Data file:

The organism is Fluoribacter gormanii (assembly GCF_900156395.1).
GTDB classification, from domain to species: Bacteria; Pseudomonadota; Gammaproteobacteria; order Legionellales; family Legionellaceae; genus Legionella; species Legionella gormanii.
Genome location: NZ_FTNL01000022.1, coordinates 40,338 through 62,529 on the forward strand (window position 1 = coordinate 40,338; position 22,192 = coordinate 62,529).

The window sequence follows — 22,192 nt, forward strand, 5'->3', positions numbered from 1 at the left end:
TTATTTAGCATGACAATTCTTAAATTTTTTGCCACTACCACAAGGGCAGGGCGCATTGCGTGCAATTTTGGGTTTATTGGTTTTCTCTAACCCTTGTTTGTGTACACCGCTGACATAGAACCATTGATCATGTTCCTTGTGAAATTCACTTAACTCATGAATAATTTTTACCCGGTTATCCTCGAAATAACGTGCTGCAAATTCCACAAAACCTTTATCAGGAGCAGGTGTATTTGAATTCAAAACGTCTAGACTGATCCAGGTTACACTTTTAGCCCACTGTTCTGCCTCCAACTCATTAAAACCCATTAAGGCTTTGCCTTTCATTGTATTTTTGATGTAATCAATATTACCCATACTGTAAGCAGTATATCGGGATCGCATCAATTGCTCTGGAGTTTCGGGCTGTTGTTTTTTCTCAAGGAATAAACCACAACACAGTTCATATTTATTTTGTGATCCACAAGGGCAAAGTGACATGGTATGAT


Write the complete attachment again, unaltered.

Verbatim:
The organism is Fluoribacter gormanii (assembly GCF_900156395.1).
GTDB classification, from domain to species: Bacteria; Pseudomonadota; Gammaproteobacteria; order Legionellales; family Legionellaceae; genus Legionella; species Legionella gormanii.
Genome location: NZ_FTNL01000022.1, coordinates 40,338 through 62,529 on the forward strand (window position 1 = coordinate 40,338; position 22,192 = coordinate 62,529).

The window sequence follows — 22,192 nt, forward strand, 5'->3', positions numbered from 1 at the left end:
TTATTTAGCATGACAATTCTTAAATTTTTTGCCACTACCACAAGGGCAGGGCGCATTGCGTGCAATTTTGGGTTTATTGGTTTTCTCTAACCCTTGTTTGTGTACACCGCTGACATAGAACCATTGATCATGTTCCTTGTGAAATTCACTTAACTCATGAATAATTTTTACCCGGTTATCCTCGAAATAACGTGCTGCAAATTCCACAAAACCTTTATCAGGAGCAGGTGTATTTGAATTCAAAACGTCTAGACTGATCCAGGTTACACTTTTAGCCCACTGTTCTGCCTCCAACTCATTAAAACCCATTAAGGCTTTGCCTTTCATTGTATTTTTGATGTAATCAATATTACCCATACTGTAAGCAGTATATCGGGATCGCATCAATTGCTCTGGAGTTTCGGGCTGTTGTTTTTTCTCAAGGAATAAACCACAACACAGTTCATATTTATTTTGTGATCCACAAGGGCAAAGTGACATGGTATGAT